File | Winter differently in Charlevoix (4 articles)

No need to issue the command “Go!” » to Minnie Mouse. After stamping around impatiently for many minutes, the young Alaskan female finally launched herself onto the track, too enthusiastic at the prospect of frolicking in the fresh air. The problem is that at the other end of the rope attached to his harness, there is an inexperienced skier busy putting on his gloves, kneeling in the snow.

This impromptu departure, while the blades of my skis are across the path, immediately makes me trip, and here I am dragged for a few meters: a scene worthy not of a Disney cartoon, but rather of a cartoon like Tex Avery.

  • Trying skijoring is possible in Charlevoix, where the outdoor company Bosco has been offering this activity since this year.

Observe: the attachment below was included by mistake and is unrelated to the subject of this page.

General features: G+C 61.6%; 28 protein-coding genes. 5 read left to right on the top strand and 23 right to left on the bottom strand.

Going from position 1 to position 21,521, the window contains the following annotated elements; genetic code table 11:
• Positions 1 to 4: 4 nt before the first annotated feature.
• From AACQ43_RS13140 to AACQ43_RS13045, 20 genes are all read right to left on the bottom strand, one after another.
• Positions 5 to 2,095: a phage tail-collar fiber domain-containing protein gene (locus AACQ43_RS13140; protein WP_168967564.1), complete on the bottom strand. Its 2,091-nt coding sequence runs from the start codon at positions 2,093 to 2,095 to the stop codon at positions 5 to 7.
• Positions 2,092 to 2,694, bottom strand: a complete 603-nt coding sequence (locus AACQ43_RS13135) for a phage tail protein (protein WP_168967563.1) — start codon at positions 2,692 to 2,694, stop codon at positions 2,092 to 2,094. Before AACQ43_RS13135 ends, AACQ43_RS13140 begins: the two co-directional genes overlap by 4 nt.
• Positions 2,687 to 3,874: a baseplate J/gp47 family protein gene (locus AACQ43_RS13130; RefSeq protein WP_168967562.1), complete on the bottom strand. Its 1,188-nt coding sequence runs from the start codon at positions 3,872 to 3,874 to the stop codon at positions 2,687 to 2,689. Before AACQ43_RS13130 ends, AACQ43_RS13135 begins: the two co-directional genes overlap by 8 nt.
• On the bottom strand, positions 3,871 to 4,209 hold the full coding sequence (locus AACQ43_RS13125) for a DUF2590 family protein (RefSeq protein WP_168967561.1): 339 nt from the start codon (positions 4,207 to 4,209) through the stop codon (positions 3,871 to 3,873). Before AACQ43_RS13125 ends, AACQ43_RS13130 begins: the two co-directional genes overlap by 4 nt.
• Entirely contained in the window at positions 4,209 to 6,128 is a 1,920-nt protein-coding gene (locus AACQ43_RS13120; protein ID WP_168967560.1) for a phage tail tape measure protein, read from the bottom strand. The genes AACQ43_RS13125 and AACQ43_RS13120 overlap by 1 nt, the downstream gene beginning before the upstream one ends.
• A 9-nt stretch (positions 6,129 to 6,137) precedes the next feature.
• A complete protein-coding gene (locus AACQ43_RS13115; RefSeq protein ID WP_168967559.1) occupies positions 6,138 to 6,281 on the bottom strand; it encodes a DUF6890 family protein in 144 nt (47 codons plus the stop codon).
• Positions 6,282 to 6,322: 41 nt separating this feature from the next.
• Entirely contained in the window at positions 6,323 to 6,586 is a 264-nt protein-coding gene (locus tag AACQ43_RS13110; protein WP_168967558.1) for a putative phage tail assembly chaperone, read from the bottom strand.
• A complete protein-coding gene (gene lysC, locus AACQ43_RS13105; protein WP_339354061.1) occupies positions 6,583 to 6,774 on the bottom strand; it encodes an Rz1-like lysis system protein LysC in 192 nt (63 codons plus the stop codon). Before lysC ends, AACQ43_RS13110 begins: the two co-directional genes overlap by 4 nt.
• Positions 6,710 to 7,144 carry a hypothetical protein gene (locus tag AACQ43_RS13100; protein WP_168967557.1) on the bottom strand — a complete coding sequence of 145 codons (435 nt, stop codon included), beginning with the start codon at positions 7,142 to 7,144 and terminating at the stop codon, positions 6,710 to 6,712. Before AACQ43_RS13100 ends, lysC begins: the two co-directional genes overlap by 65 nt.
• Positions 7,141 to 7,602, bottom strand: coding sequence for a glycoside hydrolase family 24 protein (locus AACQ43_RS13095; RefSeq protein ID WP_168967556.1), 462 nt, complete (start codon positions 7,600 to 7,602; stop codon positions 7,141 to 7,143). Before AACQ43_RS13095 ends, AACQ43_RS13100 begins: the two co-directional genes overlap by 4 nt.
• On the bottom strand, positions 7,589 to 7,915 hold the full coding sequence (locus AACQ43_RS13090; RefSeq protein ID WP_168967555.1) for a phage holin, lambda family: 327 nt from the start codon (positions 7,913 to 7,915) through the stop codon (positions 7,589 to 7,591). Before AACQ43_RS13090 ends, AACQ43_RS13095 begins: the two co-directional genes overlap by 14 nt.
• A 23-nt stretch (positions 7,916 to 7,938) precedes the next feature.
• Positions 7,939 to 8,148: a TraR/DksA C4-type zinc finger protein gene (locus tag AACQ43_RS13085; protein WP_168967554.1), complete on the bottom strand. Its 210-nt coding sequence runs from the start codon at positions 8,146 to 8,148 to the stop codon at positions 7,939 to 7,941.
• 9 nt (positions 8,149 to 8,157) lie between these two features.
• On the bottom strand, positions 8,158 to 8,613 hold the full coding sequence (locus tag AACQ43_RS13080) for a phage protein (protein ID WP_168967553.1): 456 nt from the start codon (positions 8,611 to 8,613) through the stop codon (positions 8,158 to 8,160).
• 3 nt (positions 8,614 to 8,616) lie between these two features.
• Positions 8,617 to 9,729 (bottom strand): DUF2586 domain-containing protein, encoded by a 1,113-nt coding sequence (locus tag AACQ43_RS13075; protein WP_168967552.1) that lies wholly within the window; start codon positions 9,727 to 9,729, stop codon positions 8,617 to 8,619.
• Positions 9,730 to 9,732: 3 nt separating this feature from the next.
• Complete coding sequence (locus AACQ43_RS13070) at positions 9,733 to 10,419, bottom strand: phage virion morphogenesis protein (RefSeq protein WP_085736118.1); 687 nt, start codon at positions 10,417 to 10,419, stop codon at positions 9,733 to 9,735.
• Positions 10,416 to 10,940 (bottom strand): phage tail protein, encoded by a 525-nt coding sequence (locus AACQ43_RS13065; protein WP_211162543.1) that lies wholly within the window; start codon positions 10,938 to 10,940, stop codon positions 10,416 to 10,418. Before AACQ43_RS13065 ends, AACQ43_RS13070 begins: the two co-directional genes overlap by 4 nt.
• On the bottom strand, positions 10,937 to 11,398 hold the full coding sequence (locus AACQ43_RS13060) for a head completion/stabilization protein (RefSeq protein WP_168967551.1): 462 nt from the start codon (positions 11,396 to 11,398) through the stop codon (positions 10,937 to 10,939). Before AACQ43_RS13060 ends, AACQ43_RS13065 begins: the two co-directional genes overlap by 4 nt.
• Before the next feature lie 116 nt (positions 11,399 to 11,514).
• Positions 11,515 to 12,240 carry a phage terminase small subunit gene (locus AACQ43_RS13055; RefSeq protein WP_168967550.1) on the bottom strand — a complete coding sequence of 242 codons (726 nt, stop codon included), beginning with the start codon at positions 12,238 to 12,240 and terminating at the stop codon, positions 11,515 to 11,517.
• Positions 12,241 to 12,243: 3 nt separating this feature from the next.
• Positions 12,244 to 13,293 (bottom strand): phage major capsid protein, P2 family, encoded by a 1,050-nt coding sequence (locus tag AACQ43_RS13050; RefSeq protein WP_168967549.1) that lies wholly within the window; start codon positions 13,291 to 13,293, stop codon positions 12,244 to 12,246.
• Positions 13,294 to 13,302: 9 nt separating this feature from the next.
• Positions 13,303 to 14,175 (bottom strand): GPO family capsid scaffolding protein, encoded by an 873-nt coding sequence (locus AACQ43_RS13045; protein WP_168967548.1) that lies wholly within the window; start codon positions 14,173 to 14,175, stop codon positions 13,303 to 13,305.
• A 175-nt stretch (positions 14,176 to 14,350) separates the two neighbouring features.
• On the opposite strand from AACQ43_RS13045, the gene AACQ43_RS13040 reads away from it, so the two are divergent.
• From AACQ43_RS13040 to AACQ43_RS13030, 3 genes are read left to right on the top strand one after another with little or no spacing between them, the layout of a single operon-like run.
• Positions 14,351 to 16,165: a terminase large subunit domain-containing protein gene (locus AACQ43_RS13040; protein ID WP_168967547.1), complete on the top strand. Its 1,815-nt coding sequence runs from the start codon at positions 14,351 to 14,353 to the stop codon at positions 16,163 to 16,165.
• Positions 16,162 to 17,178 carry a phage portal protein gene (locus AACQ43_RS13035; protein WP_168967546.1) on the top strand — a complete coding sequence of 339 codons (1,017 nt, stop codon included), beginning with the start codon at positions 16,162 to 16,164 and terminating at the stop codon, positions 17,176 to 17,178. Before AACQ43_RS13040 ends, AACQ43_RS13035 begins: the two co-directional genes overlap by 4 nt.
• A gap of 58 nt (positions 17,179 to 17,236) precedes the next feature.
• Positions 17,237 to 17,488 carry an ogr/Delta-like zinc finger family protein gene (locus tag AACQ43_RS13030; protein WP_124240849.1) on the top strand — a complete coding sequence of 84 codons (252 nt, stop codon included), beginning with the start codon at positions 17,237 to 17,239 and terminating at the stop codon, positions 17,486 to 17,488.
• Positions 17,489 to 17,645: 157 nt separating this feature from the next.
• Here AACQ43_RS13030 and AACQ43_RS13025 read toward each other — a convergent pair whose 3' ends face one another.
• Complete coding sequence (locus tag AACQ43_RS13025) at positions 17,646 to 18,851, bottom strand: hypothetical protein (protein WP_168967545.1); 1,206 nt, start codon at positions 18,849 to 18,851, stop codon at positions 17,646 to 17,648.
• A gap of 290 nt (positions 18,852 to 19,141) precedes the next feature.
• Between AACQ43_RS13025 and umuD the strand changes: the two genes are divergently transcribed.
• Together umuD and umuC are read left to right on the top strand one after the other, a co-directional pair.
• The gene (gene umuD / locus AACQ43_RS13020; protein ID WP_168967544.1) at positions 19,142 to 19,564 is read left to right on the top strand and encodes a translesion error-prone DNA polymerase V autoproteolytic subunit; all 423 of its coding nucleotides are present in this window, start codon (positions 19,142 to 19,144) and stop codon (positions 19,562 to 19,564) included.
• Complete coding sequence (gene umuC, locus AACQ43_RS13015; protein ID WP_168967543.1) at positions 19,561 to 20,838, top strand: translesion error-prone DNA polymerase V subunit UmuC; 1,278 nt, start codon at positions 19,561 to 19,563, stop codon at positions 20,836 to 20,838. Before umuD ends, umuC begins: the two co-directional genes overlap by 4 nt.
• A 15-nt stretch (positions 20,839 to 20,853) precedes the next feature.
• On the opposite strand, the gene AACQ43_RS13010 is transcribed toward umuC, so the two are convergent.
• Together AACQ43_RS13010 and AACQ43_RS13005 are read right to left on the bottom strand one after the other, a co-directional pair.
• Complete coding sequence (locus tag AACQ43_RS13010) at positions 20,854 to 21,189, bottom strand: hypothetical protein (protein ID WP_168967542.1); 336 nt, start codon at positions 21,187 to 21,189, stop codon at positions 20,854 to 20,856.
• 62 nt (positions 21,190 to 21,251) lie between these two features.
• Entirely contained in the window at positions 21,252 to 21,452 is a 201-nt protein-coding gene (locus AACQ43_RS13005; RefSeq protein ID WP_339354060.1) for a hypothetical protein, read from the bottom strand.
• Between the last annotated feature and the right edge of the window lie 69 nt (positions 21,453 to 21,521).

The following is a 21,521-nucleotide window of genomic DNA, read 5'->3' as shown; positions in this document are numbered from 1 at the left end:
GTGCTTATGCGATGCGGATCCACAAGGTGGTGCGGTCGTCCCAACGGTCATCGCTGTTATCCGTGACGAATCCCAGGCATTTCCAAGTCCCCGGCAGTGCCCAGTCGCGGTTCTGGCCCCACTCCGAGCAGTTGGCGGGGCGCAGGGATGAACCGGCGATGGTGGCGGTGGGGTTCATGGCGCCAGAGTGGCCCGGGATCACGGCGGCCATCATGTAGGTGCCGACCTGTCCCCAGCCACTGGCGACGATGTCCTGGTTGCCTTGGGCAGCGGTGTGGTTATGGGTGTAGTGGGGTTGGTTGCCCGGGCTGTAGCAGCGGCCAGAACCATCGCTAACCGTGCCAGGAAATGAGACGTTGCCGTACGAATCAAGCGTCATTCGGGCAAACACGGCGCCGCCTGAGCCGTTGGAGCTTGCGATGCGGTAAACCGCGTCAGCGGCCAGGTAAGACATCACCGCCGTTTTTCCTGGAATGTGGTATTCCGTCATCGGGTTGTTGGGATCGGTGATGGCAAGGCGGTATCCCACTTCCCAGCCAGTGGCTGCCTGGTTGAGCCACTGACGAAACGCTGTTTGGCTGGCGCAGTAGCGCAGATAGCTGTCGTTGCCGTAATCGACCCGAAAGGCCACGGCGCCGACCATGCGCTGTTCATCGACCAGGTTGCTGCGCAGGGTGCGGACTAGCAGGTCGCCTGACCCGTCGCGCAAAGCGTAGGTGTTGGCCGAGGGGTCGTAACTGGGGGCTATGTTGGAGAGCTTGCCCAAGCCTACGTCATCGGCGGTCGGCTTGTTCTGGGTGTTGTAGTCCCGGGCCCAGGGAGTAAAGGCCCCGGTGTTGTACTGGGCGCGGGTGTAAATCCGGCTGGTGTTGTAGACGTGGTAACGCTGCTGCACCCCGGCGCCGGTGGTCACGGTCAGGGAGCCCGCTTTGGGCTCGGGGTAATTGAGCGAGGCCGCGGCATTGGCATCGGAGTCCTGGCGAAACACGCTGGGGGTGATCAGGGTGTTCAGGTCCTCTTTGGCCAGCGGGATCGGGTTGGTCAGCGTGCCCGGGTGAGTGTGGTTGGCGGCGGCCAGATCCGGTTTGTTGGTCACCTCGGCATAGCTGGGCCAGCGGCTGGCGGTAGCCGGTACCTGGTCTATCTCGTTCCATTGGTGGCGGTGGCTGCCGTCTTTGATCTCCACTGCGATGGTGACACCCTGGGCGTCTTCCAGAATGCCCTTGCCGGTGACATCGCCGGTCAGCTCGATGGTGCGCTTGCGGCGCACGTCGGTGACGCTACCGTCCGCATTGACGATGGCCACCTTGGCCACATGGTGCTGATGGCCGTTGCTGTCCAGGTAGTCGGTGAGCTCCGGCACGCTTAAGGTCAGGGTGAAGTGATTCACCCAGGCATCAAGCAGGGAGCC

Trying skijoring is possible in Charlevoix, where the outdoor company Bosco has been offering this activity since this year.

  • It is best to start by being pulled by a single dog, but once you are comfortable with skijoring, you can add one for more speed.


    It is best to start by being pulled by a single dog, but once you are comfortable with skijoring, you can add one for more speed.


One wonders who, between the playful animal and the human neophyte, was most looking forward to this supervised introduction to skijoring, also called harness skiing, where one or two dogs pull you while letting go. Let’s face it, a bit of apprehension was felt, because “a ski base” is required to engage in the activity and the concept seems a little vague. But overall, knowing how to balance, negotiate a turn and brake in a snow plow proved to be sufficient skills.